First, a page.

On paper at least, this is the most advanced cellular integrated mobile router we have yet seen.
Cradlepoint describes it this way:
"With an embedded Category 6 modem for LTE Advanced, 802.11ac Wave 2 support, and a quad core processor, the IBR900 series is designed for the most demanding in-vehicle and M2M/IoT applications that require near-Gigabit speeds for both Ethernet and WiFi."
The catch is the cost - the COR IBR900 starts at $869, without any antennas included!
But for those looking to have just about everything integrated into a single (expensive) industrial-strength device, the COR IBR900 may be very well worth taking a close look at.
TIP: If you're not sure if you should even consider adding a mobile router to your tech arsenal, read our in-depth guide to understand the features and capabilities found in this category of products: Selecting a Mobile Router
Table of Contents
The COR IBR900: Small but Mighty
The COR IBR900 has the following impressive features:
- Integrated Cat 6 LTE-Advanced Modem - Support for all four major carriers.
- LTE Bands: 1-5, 7, 8, 12, 13, 17, 20, 25, 26, 29, 30, 41
- Dual-SIM Slots - Easily switch between two carriers via control panel.
- 2.4GHz & 5GHz WiFI - 802.11ac "Wave 2" Technology
- Support for Wi-Fi as WAN to connect to upstream Wi-Fi networks.
- 2x Gigabit Ethernet Ports
- USB port for tethering to a hotspot or USB modem.
- COR Extensibility Dock - Can actually add a second integrated cellular modem in the future.
- Ruggedized for mobile use, supports 12V vehicle power supply.
Cradlepoint's LTE-Advanced cellular-integrated routers support an impressive 16 LTE bands, including pretty much every band currently in use by all four major US carriers.
To change carriers, just swap to a different SIM. And since you can keep two SIM cards installed (but only one active) it is easy to switch between your primary and backup network via the IBR900 control panel.
And with LTE Advanced Carrier Aggregation capabilities, the IBR900 can connect to various combinations of two LTE bands simultaneously to turbo-charge download speeds in supported areas.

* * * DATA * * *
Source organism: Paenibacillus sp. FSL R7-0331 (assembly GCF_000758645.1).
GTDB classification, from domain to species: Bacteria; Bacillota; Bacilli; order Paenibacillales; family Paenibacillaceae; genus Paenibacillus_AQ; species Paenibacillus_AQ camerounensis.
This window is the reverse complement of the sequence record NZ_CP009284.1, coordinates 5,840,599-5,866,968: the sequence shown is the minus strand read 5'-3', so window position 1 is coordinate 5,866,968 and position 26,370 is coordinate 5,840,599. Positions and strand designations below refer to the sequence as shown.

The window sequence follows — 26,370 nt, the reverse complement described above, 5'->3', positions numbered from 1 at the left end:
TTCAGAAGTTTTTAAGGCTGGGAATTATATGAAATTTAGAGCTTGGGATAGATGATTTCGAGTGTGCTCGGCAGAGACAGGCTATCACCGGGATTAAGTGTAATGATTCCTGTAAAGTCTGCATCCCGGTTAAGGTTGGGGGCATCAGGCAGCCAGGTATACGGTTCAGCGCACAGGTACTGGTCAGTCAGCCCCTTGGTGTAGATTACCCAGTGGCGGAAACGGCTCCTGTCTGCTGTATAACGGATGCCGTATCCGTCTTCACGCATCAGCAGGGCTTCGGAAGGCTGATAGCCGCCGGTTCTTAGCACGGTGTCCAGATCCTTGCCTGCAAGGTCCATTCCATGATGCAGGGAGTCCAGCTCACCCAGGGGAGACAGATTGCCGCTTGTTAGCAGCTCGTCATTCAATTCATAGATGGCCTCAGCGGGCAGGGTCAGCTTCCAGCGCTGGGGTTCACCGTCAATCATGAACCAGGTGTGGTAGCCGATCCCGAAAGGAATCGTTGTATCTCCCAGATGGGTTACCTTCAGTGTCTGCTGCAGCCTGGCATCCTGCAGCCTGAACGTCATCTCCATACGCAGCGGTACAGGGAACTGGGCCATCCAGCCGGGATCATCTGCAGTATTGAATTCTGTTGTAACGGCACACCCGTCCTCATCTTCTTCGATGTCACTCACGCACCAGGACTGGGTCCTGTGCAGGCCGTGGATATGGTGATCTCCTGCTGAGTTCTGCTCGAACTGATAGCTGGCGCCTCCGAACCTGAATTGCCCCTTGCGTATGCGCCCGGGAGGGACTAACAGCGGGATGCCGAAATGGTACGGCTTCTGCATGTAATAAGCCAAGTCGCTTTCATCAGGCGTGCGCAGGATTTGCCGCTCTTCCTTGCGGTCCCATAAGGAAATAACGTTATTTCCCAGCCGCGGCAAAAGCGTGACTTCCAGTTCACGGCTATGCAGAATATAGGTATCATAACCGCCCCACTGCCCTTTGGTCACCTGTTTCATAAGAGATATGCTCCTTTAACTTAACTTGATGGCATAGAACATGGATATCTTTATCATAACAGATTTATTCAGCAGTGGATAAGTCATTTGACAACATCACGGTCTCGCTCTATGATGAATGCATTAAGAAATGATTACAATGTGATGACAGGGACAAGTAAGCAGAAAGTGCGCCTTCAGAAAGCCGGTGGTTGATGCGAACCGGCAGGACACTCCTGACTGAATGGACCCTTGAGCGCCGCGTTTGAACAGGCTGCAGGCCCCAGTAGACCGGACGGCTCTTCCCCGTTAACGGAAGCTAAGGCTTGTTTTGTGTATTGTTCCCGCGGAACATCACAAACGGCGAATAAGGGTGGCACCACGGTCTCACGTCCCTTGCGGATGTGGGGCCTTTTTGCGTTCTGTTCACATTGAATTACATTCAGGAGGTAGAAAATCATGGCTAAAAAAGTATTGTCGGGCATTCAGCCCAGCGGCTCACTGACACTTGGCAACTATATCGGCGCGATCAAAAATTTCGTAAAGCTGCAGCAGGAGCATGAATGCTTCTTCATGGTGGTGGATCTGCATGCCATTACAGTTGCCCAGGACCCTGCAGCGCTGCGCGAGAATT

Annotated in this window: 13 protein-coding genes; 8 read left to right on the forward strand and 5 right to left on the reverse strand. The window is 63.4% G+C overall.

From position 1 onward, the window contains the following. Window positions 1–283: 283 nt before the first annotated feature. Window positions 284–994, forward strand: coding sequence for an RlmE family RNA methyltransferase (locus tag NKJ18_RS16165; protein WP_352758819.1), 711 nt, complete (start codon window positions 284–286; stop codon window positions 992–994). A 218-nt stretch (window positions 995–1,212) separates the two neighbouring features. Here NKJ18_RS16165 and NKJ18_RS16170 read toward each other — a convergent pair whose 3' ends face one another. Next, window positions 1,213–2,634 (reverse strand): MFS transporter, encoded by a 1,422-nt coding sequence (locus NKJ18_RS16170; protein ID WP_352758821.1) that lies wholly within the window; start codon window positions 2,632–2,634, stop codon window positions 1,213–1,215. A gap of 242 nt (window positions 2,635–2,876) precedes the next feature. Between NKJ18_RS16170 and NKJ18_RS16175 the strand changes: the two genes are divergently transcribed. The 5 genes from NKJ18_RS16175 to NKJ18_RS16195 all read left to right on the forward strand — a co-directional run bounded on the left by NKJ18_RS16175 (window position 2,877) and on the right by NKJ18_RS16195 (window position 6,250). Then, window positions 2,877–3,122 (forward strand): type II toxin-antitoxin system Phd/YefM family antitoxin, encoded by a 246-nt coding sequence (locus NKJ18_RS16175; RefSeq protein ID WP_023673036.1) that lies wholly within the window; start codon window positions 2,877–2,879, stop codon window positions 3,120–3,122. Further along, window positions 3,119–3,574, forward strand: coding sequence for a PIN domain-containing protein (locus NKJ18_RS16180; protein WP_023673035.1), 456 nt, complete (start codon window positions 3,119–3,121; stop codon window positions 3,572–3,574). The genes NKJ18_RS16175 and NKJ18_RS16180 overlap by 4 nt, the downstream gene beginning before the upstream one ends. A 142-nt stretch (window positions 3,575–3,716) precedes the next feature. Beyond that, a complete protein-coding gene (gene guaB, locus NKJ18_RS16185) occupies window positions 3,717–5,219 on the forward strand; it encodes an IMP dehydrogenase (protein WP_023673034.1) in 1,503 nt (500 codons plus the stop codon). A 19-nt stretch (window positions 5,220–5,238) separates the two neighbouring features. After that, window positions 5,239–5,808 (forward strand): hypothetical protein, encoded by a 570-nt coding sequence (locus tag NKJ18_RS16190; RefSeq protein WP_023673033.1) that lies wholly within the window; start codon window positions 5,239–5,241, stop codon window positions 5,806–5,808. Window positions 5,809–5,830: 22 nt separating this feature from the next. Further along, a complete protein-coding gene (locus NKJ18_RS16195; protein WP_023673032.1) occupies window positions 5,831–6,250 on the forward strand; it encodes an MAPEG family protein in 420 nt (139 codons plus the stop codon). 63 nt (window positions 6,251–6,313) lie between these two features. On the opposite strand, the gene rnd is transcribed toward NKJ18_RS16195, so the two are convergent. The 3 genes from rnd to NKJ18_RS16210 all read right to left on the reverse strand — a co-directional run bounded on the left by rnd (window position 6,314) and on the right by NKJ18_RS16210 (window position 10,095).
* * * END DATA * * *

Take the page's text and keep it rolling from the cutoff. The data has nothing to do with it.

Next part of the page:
Future Proofing Cellular Standards
Cat 6 LTE is awesome, but the newest high-end smartphones and consumer-grade flagship hotspots are now supporting Cat 9 LTE technology, with three channel carrier aggregation and support for peak theoretical speeds of 450Mbps.
Commercial gear always lags a tech generation behind mass-market hardware.
Another downside for some - the IBR900 has no support for 2G cellular technologies, or Verizon/Sprint 3G fallback. This is hardly an issue in most places, but in some remote areas with old legacy cellular networks the IBR900 may be left hunting for signal. The IBR900 does however support fallback to T-Mobile and AT&T's 4G HSPA+ networks.
Fortunately the COR IBR900 has a USB port and can tether to many consumer hotspots - giving you a fallback option to support older technologies, and an upgrade path to support newer.
What is 802.11ac "Wave 2" All About?
Cradlepoint boasts that the COR IBR900 series is the:
"First LTE routers in the world to offer the latest generation “Wave 2” gigabit WiFi (802.11ac)"
Wave 2 is the clever marketing name for the next generation of 802.11ac products that support a few key advancements to the original 802.11ac standard.
Most importantly is support for MU-MIMO (multi-user MIMO), which uses advanced signal processing to allow the router to talk to multiple client devices at exactly the same time, rather than having them rapidly take turns.
Think of it like having two mouths and being able to hold two conversations at once.
Theoretically this can double speeds on your local Wi-Fi network since devices do not have to share the router's attention and two independent devices can be streaming away at once without any interference.
But... In practice MU-MIMO only works if the clients are in different directions from the router so that the router can aim different beams on the same channel in opposite directions.
And - MU-MIMO only works if BOTH the router and the client support Wave 2 802.11ac. And so far very few laptops, tablets, smart TVs, or smartphones do so.
And finally - in an RV the speed of the local 802.11ac network is very likely never going to be a limiting factor unless you are trying to keep an entire classroom (or commuter bus) full of bandwidth hungry streamers happy.
In other words, though Wave 2 sounds like a big deal, for most RVers there really isn't anything to get too excited about here.
But having the latest and greatest technology baked in certainly never hurts.
Should You Consider an IBR900?
The COR IBR900 costs $899 with basic antennas included, or $869 without.
This is a substantial investment to make in connectivity, and for most RVers the IBR900 is likely substantial overkill.
But if you have complex mobile networking needs, and you need the reliability (and complexity) of a fully integrated solution, the Cradlepoint COR IBR900 is definitely worth a close look.
And unlike Pepwave's MAX BR1 integrated cellular router, the COR IBR900 has support for USB tethering to use affordable consumer-grade hotspots to upgrade the cellular capabilities in the future.
The COR IBR900 is not yet shipping - but it should be available soon. 3G Store expects stock "in early 2017", and will likely be the first place that the IBR900 is available for sale.
Things are getting more and more interesting on the high-end of the mobile router market - stay tuned here for all the latest details!
- Cradlepoint Embraces LTE-Advanced, Multi-Carrier Radios
- Selecting a Mobile Router – Our extensive featured guide.
- Understanding MIMO (Multiple Input, Multiple Output) – LTE Speed & Cell Booster Implications
- Review Center: Cradlepoint COR IBR900 - Our Review Center page, where we will be sharing ongoing updates on this product and are soliciting reviews from our members.